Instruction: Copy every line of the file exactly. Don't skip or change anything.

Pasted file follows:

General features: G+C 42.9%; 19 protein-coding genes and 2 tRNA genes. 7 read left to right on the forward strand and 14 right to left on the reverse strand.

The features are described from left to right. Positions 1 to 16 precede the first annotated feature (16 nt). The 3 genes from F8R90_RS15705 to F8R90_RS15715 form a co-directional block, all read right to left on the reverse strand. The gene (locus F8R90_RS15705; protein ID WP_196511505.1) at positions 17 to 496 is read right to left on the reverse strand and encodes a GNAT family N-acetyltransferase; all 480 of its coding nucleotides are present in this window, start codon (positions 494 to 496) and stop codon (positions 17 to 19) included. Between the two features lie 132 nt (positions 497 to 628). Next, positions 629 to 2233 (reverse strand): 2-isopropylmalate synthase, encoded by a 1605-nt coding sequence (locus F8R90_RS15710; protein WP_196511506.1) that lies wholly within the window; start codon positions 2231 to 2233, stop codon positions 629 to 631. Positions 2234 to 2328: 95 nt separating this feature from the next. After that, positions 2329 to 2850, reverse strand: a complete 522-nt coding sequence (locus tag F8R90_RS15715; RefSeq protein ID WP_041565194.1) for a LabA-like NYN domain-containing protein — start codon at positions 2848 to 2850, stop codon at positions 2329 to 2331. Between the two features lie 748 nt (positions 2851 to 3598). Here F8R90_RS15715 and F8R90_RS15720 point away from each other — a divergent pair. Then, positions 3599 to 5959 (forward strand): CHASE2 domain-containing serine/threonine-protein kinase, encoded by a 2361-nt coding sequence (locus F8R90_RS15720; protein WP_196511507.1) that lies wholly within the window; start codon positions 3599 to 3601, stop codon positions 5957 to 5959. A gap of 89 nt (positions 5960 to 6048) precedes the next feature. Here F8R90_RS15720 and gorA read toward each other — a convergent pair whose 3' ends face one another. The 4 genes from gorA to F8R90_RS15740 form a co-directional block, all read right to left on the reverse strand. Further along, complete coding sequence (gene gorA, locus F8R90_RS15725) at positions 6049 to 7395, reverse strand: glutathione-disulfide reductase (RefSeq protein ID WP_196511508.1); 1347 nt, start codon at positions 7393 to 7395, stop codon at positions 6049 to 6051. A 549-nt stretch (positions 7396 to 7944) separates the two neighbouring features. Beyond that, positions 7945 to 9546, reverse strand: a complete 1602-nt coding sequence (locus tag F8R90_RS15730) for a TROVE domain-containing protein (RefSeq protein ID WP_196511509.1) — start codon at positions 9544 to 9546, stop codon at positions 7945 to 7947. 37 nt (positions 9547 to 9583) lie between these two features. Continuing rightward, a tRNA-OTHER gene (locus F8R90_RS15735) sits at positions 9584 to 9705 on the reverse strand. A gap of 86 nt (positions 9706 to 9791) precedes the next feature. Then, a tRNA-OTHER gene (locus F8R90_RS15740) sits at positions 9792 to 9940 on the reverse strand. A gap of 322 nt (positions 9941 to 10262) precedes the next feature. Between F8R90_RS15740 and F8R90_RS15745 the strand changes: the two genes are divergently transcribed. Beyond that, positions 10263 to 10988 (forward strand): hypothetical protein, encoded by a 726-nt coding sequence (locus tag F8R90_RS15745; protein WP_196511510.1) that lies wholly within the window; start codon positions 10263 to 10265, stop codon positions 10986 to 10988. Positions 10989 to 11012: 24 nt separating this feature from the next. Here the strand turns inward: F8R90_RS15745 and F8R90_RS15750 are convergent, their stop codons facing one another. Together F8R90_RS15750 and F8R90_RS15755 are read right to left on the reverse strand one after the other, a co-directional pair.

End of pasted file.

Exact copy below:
General features: G+C 42.9%; 19 protein-coding genes and 2 tRNA genes. 7 read left to right on the forward strand and 14 right to left on the reverse strand.

The features are described from left to right. Positions 1 to 16 precede the first annotated feature (16 nt). The 3 genes from F8R90_RS15705 to F8R90_RS15715 form a co-directional block, all read right to left on the reverse strand. The gene (locus F8R90_RS15705; protein ID WP_196511505.1) at positions 17 to 496 is read right to left on the reverse strand and encodes a GNAT family N-acetyltransferase; all 480 of its coding nucleotides are present in this window, start codon (positions 494 to 496) and stop codon (positions 17 to 19) included. Between the two features lie 132 nt (positions 497 to 628). Next, positions 629 to 2233 (reverse strand): 2-isopropylmalate synthase, encoded by a 1605-nt coding sequence (locus F8R90_RS15710; protein WP_196511506.1) that lies wholly within the window; start codon positions 2231 to 2233, stop codon positions 629 to 631. Positions 2234 to 2328: 95 nt separating this feature from the next. After that, positions 2329 to 2850, reverse strand: a complete 522-nt coding sequence (locus tag F8R90_RS15715; RefSeq protein ID WP_041565194.1) for a LabA-like NYN domain-containing protein — start codon at positions 2848 to 2850, stop codon at positions 2329 to 2331. Between the two features lie 748 nt (positions 2851 to 3598). Here F8R90_RS15715 and F8R90_RS15720 point away from each other — a divergent pair. Then, positions 3599 to 5959 (forward strand): CHASE2 domain-containing serine/threonine-protein kinase, encoded by a 2361-nt coding sequence (locus F8R90_RS15720; protein WP_196511507.1) that lies wholly within the window; start codon positions 3599 to 3601, stop codon positions 5957 to 5959. A gap of 89 nt (positions 5960 to 6048) precedes the next feature. Here F8R90_RS15720 and gorA read toward each other — a convergent pair whose 3' ends face one another. The 4 genes from gorA to F8R90_RS15740 form a co-directional block, all read right to left on the reverse strand. Further along, complete coding sequence (gene gorA, locus F8R90_RS15725) at positions 6049 to 7395, reverse strand: glutathione-disulfide reductase (RefSeq protein ID WP_196511508.1); 1347 nt, start codon at positions 7393 to 7395, stop codon at positions 6049 to 6051. A 549-nt stretch (positions 7396 to 7944) separates the two neighbouring features. Beyond that, positions 7945 to 9546, reverse strand: a complete 1602-nt coding sequence (locus tag F8R90_RS15730) for a TROVE domain-containing protein (RefSeq protein ID WP_196511509.1) — start codon at positions 9544 to 9546, stop codon at positions 7945 to 7947. 37 nt (positions 9547 to 9583) lie between these two features. Continuing rightward, a tRNA-OTHER gene (locus F8R90_RS15735) sits at positions 9584 to 9705 on the reverse strand. A gap of 86 nt (positions 9706 to 9791) precedes the next feature. Then, a tRNA-OTHER gene (locus F8R90_RS15740) sits at positions 9792 to 9940 on the reverse strand. A gap of 322 nt (positions 9941 to 10262) precedes the next feature. Between F8R90_RS15740 and F8R90_RS15745 the strand changes: the two genes are divergently transcribed. Beyond that, positions 10263 to 10988 (forward strand): hypothetical protein, encoded by a 726-nt coding sequence (locus tag F8R90_RS15745; protein WP_196511510.1) that lies wholly within the window; start codon positions 10263 to 10265, stop codon positions 10986 to 10988. Positions 10989 to 11012: 24 nt separating this feature from the next. Here the strand turns inward: F8R90_RS15745 and F8R90_RS15750 are convergent, their stop codons facing one another. Together F8R90_RS15750 and F8R90_RS15755 are read right to left on the reverse strand one after the other, a co-directional pair.